Update: Yellowstone Ships 17 More of America’s Last Wild Bison to Slaughter
Yellowstone National Park shipped 17 more of America's last wild bison to slaughter this morning. The buffalo were transferred to the Confederated Salish & Kootenai Tribes (CSKT) for direct shipment to a tribal slaughter facility.
Since Feb. 7, approximately 87 of America's last wild, migratory bison have been captured inside Yellowstone National Park's Stephens Creek bison trap, located in the Gardiner Basin. Patrols with Buffalo Field Campaign (BFC), report that Yellowstone National Park has been luring wild bison into the Stephens Creek trap with hay. Bison have been captured without ever having left Yellowstone's boundaries.
To date, 37 wild buffalo have been transferred to the CSKT for slaughter. Five bison were transferred to USDA-Animal & Plant Health Inspection Service, the federal livestock overseer, and the agency will use them for research in a highly controversial birth control experiment.
Tom McDonald, Fish & Wildlife Division Manager for the CSKT's Tribal Natural Resource Department told BFC today that, “The death sentence on those bison is not put on them by us, but by the National Park Service and the Interagency Bison Management Plan (IBMP).”
As of this press release, 45 wild bison remain inside Yellowstone National Park's Stephens Creek bison trap. It is anticipated that the InterTribal Buffalo Council, a federally chartered bison ranching organization, will take captured buffalo from Yellowstone to tribal slaughter facilities later this week.
Nez Perce tribal member and member of BFC's board of directors, James Holt remarked, “It is painful to watch these tribal entities take such an approach to what should be the strongest advocacy and voice of protection. It is one thing to treat their own fenced herds in this manner, it is quite another to push that philosophy onto the last free-roaming herds in existence.”
Yellowstone plans to slaughter between 600 and 800 bison this winter, according to park spokesman Al Nash. "We're going to seek opportunities to capture animals that move outside the park's boundaries," he said.
None of the buffalo that have been captured have left Yellowstone's boundaries.
The state-federal-tribal IBMP has set a "population target," of 3,000 to 3,500 animals.
“The population target set by the IBMP is an arbitrary number based on politics, not science,” said Stephany Seay, of BFC. “Yellowstone completed a bison carrying capacity study in 2009, which determined that the Park could sustain upwards of 6,200 wild bison just within Yellowstone's interior, additionally, there are tens of thousands of acres of public land surrounding Yellowstone that bison should be allowed to access year-round."
The current buffalo population numbers approximately 4,400 (1,300 in the Central Interior and 3,100 in the Northern range). The Central Interior subpopulation also migrates north into the Gardiner basin and has not recovered from the last Park-led slaughter in 2008 that killed over half of the Central Interior buffalo. The government's “population target” makes no distinction for conserving subpopulations in this unique buffalo herd.
Yellowstone National Park has failed to complete a population viability study, which was designated as a research priority by the IBMP back in 2000.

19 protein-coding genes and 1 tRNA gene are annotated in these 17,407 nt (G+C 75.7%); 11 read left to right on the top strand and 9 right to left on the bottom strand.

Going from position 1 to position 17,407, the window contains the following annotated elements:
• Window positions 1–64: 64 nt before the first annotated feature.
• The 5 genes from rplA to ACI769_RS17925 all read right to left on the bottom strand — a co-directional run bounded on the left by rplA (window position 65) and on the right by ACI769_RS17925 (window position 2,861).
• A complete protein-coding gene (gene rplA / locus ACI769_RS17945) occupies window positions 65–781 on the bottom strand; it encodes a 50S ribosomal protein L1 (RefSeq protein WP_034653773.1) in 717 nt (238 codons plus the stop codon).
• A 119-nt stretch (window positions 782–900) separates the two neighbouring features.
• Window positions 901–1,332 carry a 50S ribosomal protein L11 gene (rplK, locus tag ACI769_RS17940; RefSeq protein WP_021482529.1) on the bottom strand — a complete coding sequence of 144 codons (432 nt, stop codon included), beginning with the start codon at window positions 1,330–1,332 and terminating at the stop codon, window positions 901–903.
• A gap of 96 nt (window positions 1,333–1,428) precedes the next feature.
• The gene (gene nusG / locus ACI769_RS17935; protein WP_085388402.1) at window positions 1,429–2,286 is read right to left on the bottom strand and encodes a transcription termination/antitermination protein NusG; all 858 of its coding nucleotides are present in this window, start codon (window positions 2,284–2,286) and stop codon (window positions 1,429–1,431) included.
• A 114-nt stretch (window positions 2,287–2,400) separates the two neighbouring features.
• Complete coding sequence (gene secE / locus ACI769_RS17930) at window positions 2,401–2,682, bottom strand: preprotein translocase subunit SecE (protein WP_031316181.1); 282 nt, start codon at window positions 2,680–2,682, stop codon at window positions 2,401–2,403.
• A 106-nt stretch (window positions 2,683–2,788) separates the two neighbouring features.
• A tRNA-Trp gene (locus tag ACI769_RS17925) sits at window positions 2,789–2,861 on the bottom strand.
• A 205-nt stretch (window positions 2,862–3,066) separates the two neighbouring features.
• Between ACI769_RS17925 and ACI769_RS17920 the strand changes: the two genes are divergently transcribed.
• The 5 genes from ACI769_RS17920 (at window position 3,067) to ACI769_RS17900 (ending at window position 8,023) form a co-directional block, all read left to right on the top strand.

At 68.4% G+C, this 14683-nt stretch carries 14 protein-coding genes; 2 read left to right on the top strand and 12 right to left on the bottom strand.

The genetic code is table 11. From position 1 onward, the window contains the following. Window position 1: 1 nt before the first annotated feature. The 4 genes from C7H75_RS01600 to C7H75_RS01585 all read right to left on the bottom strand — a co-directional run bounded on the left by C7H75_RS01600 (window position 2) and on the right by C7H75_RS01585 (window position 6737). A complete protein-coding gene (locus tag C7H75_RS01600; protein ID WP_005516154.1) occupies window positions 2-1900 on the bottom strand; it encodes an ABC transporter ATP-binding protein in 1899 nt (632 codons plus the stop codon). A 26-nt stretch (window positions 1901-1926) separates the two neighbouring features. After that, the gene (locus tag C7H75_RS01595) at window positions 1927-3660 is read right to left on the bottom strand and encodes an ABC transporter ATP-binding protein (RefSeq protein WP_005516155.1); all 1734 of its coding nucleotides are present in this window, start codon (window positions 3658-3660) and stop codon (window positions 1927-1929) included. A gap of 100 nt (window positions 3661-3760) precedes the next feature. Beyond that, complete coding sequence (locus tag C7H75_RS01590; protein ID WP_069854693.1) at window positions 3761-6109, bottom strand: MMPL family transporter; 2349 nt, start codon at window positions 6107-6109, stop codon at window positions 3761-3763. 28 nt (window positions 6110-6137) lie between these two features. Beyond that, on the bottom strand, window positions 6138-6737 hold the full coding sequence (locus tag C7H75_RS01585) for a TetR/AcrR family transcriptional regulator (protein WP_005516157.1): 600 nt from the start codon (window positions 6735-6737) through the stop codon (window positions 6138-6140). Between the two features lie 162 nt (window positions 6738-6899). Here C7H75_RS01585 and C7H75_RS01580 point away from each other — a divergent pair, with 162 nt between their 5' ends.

BFC is vehemently opposed to the IBMP's management actions against bison, and is actively pushing for habitat expansion outside of Yellowstone National Park. Bison advocates are currently pressuring Gov. Bullock (D-MT) to take a leadership role in influencing state agency decisions and approve an Environmental Assessment that would provide year-round habitat for wild bison in the Hebgen Basin.
To speak out against the IBMP's slaughter visit the Buffalo Field Campaign's page and take action.
Visit EcoWatch’s BIODIVERSITY page for more related news on this topic.
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1. Stay Informed<p>A first order of business in pet evacuation planning is to understand and be ready for the possible threats in your area. Visit <a href="https://www.ready.gov/be-informed" target="_blank">Ready.gov</a> to learn more about preparing for potential disasters such as floods, hurricanes, and wildfires. Then pay attention to related updates by tuning <a href="http://www.weather.gov/nwr/" target="_blank">NOAA Weather Radio</a> to your local emergency station or using the <a href="https://www.fema.gov/mobile-app" target="_blank">FEMA app</a> to get National Weather Service alerts.</p>
2. Ensure Your Pet is Easily Identifiable<p><span>Household pets, including indoor cats, should wear collars with ID tags that have your mobile phone number. </span><a href="https://www.avma.org/microchipping-animals-faq" target="_blank" rel="noopener noreferrer">Microchipping</a><span> your pets will also improve your chances of reunion should you become separated. Be sure to add an emergency contact for friends or relatives outside your immediate area.</span></p><p>Additionally, use <a href="https://secure.aspca.org/take-action/order-your-pet-safety-pack" target="_blank" rel="noopener noreferrer">'animals inside' door/window stickers</a> to show rescue workers how many pets live there. (If you evacuate with your pets, quickly write "Evacuated" on the sticker so first responders don't waste time searching for them.)</p>